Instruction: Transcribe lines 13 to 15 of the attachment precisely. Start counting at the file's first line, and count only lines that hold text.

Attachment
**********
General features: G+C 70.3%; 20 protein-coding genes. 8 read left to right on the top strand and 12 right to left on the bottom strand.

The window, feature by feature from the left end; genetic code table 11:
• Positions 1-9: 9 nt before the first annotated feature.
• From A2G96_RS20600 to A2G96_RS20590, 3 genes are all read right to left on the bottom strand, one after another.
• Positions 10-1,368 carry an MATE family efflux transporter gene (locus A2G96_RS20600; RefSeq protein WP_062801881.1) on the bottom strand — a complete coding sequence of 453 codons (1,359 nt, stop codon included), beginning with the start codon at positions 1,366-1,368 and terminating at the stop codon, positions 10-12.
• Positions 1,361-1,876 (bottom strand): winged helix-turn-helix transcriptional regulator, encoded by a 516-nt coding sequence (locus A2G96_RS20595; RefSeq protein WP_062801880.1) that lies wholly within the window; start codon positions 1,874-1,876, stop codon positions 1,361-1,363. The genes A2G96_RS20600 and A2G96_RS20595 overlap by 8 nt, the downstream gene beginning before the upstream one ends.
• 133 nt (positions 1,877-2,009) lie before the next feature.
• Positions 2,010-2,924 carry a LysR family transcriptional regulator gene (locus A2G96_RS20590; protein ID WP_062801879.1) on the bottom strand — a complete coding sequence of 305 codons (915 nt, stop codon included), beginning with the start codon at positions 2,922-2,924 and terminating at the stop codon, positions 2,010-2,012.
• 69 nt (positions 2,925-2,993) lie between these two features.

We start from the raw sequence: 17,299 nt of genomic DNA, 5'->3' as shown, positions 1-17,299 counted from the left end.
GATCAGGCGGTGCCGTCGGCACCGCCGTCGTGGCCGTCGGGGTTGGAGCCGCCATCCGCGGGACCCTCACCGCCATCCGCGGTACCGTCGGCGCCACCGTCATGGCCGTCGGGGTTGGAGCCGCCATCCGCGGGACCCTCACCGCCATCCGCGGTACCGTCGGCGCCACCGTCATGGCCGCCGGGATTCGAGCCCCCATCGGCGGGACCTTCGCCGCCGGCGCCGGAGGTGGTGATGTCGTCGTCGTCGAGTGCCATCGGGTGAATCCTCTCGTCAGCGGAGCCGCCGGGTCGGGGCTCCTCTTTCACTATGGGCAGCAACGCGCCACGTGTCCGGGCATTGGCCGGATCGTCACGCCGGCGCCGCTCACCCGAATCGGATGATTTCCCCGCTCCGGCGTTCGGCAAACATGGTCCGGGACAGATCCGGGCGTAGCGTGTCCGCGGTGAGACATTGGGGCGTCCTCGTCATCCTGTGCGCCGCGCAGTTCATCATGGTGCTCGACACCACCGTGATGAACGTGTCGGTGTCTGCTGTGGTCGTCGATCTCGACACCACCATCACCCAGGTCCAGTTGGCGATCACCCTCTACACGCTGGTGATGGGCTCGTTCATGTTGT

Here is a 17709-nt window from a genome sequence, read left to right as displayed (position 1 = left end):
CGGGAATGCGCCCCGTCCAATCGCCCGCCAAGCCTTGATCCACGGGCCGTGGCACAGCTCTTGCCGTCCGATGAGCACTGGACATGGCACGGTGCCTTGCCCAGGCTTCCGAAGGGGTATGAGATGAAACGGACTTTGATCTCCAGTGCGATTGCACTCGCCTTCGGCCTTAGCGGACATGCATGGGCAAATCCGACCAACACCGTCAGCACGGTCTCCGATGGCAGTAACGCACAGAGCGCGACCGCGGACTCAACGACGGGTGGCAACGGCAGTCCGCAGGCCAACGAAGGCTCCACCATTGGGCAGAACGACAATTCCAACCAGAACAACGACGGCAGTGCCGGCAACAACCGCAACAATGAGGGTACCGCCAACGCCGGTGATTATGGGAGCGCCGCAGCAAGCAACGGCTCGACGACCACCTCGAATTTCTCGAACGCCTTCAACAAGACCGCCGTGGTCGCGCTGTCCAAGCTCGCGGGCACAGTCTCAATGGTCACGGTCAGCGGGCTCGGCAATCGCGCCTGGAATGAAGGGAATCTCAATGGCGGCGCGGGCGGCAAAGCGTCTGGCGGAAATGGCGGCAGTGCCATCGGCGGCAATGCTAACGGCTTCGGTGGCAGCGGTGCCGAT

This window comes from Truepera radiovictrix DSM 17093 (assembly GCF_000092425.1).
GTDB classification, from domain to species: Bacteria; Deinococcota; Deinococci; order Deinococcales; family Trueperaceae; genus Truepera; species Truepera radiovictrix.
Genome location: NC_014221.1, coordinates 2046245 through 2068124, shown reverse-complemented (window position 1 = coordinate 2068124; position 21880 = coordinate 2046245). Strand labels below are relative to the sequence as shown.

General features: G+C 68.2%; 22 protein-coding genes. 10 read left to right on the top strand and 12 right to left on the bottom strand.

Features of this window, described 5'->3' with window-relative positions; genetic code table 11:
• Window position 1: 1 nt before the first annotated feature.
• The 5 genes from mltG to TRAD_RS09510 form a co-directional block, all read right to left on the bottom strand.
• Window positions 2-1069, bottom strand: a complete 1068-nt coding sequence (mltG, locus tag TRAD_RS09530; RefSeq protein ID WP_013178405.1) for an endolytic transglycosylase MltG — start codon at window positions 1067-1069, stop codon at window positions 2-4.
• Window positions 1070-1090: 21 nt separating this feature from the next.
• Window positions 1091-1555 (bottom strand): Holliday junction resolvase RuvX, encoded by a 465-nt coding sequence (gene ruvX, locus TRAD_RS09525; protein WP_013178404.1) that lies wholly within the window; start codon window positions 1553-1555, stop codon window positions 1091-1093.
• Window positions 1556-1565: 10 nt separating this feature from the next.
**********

CGGGAATGCGCCCCGTCCAATCGCCCGCCAAGCCTTGATCCACGGGCCGTGGCACAGCTCTTGCCGTCCGATGAGCACTGGACATGGCACGGTGCCTTGCCCAGGCTTCCGAAGGGGTATGAGATGAAACGGACTTTGATCTCCAGTGCGATTGCACTCGCCTTCGGCCTTAGCGGACATGCATGGGCAAATCCGACCAACACCGTCAGCACGGTCTCCGATGGCAGTAACGCACAGAGCGCGACCGCGGACTCAACGACGGGTGGCAACGGCAGTCCGCAGGCCAACGAAGGCTCCACCATTGGGCAGAACGACAATTCCAACCAGAACAACGACGGCAGTGCCGGCAACAACCGCAACAATGAGGGTACCGCCAACGCCGGTGATTATGGGAGCGCCGCAGCAAGCAACGGCTCGACGACCACCTCGAATTTCTCGAACGCCTTCAACAAGACCGCCGTGGTCGCGCTGTCCAAGCTCGCGGGCACAGTCTCAATGGTCACGGTCAGCGGGCTCGGCAATCGCGCCTGGAATGAAGGGAATCTCAATGGCGGCGCGGGCGGCAAAGCGTCTGGCGGAAATGGCGGCAGTGCCATCGGCGGCAATGCTAACGGCTTCGGTGGCAGCGGTGCCGAT

This window comes from Truepera radiovictrix DSM 17093 (assembly GCF_000092425.1).
GTDB classification, from domain to species: Bacteria; Deinococcota; Deinococci; order Deinococcales; family Trueperaceae; genus Truepera; species Truepera radiovictrix.